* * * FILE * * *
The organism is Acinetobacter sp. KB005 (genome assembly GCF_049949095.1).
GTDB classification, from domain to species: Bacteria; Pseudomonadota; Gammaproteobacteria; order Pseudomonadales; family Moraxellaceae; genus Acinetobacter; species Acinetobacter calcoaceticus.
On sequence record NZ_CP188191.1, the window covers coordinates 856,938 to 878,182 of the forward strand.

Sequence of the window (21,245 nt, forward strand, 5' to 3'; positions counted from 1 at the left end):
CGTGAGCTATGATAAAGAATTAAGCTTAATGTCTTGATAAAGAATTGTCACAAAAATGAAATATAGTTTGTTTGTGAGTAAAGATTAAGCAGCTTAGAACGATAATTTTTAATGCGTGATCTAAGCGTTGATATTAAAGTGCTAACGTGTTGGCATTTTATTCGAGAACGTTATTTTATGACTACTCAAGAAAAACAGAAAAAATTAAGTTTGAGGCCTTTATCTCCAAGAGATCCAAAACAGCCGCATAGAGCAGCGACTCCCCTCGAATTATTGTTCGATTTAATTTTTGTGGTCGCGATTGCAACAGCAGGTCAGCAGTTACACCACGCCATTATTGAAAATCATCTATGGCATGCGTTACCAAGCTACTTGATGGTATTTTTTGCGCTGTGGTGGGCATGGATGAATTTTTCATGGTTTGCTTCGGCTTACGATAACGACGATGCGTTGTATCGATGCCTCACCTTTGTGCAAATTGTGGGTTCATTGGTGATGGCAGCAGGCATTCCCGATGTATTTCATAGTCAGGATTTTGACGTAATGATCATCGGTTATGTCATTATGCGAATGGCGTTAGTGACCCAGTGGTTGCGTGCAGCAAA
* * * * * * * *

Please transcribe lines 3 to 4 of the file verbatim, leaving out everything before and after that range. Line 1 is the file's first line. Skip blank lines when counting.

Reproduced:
On sequence record NZ_CP188191.1, the window covers coordinates 856,938 to 878,182 of the forward strand.

Sequence of the window (21,245 nt, forward strand, 5' to 3'; positions counted from 1 at the left end):